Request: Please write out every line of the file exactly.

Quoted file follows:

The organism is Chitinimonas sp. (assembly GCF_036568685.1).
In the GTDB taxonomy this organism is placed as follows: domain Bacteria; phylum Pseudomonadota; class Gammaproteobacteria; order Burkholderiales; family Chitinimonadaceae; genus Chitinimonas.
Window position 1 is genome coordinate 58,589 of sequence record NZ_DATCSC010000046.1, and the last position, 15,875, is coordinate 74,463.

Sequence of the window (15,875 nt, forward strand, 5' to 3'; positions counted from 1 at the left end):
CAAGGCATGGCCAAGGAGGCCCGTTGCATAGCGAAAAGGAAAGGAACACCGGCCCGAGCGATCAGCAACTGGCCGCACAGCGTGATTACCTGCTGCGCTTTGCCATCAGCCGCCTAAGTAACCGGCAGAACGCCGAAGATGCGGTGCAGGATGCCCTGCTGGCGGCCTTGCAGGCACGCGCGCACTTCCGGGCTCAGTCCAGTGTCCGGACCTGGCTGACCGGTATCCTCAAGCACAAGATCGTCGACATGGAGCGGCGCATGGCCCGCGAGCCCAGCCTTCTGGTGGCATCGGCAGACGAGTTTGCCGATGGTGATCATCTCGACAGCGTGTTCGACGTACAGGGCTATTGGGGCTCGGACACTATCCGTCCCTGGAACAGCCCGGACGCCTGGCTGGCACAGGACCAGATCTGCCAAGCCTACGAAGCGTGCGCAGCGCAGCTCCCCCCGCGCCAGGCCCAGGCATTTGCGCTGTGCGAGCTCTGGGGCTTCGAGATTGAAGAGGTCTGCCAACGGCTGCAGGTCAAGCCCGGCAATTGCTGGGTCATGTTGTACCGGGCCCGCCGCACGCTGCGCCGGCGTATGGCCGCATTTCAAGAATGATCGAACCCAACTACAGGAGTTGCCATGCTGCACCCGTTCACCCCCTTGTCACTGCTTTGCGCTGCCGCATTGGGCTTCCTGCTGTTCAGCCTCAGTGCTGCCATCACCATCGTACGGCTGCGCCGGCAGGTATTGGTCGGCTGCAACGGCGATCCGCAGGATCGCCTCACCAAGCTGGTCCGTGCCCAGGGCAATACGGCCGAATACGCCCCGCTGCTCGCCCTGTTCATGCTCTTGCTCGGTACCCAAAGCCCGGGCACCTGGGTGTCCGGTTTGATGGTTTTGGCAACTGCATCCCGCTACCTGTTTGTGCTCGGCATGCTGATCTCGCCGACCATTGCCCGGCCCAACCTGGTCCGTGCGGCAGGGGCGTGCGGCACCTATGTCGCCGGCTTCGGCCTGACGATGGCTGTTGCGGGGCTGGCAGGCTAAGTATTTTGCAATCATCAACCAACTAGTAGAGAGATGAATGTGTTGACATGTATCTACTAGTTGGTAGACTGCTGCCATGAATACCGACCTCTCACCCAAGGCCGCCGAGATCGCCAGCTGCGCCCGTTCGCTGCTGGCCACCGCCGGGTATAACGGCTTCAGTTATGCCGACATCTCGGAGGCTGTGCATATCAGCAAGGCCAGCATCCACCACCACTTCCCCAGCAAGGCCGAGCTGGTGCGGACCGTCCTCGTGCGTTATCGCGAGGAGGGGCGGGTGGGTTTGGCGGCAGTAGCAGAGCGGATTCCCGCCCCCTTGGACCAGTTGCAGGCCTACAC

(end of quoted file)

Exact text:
The organism is Chitinimonas sp. (assembly GCF_036568685.1).
In the GTDB taxonomy this organism is placed as follows: domain Bacteria; phylum Pseudomonadota; class Gammaproteobacteria; order Burkholderiales; family Chitinimonadaceae; genus Chitinimonas.
Window position 1 is genome coordinate 58,589 of sequence record NZ_DATCSC010000046.1, and the last position, 15,875, is coordinate 74,463.

Sequence of the window (15,875 nt, forward strand, 5' to 3'; positions counted from 1 at the left end):
CAAGGCATGGCCAAGGAGGCCCGTTGCATAGCGAAAAGGAAAGGAACACCGGCCCGAGCGATCAGCAACTGGCCGCACAGCGTGATTACCTGCTGCGCTTTGCCATCAGCCGCCTAAGTAACCGGCAGAACGCCGAAGATGCGGTGCAGGATGCCCTGCTGGCGGCCTTGCAGGCACGCGCGCACTTCCGGGCTCAGTCCAGTGTCCGGACCTGGCTGACCGGTATCCTCAAGCACAAGATCGTCGACATGGAGCGGCGCATGGCCCGCGAGCCCAGCCTTCTGGTGGCATCGGCAGACGAGTTTGCCGATGGTGATCATCTCGACAGCGTGTTCGACGTACAGGGCTATTGGGGCTCGGACACTATCCGTCCCTGGAACAGCCCGGACGCCTGGCTGGCACAGGACCAGATCTGCCAAGCCTACGAAGCGTGCGCAGCGCAGCTCCCCCCGCGCCAGGCCCAGGCATTTGCGCTGTGCGAGCTCTGGGGCTTCGAGATTGAAGAGGTCTGCCAACGGCTGCAGGTCAAGCCCGGCAATTGCTGGGTCATGTTGTACCGGGCCCGCCGCACGCTGCGCCGGCGTATGGCCGCATTTCAAGAATGATCGAACCCAACTACAGGAGTTGCCATGCTGCACCCGTTCACCCCCTTGTCACTGCTTTGCGCTGCCGCATTGGGCTTCCTGCTGTTCAGCCTCAGTGCTGCCATCACCATCGTACGGCTGCGCCGGCAGGTATTGGTCGGCTGCAACGGCGATCCGCAGGATCGCCTCACCAAGCTGGTCCGTGCCCAGGGCAATACGGCCGAATACGCCCCGCTGCTCGCCCTGTTCATGCTCTTGCTCGGTACCCAAAGCCCGGGCACCTGGGTGTCCGGTTTGATGGTTTTGGCAACTGCATCCCGCTACCTGTTTGTGCTCGGCATGCTGATCTCGCCGACCATTGCCCGGCCCAACCTGGTCCGTGCGGCAGGGGCGTGCGGCACCTATGTCGCCGGCTTCGGCCTGACGATGGCTGTTGCGGGGCTGGCAGGCTAAGTATTTTGCAATCATCAACCAACTAGTAGAGAGATGAATGTGTTGACATGTATCTACTAGTTGGTAGACTGCTGCCATGAATACCGACCTCTCACCCAAGGCCGCCGAGATCGCCAGCTGCGCCCGTTCGCTGCTGGCCACCGCCGGGTATAACGGCTTCAGTTATGCCGACATCTCGGAGGCTGTGCATATCAGCAAGGCCAGCATCCACCACCACTTCCCCAGCAAGGCCGAGCTGGTGCGGACCGTCCTCGTGCGTTATCGCGAGGAGGGGCGGGTGGGTTTGGCGGCAGTAGCAGAGCGGATTCCCGCCCCCTTGGACCAGTTGCAGGCCTACAC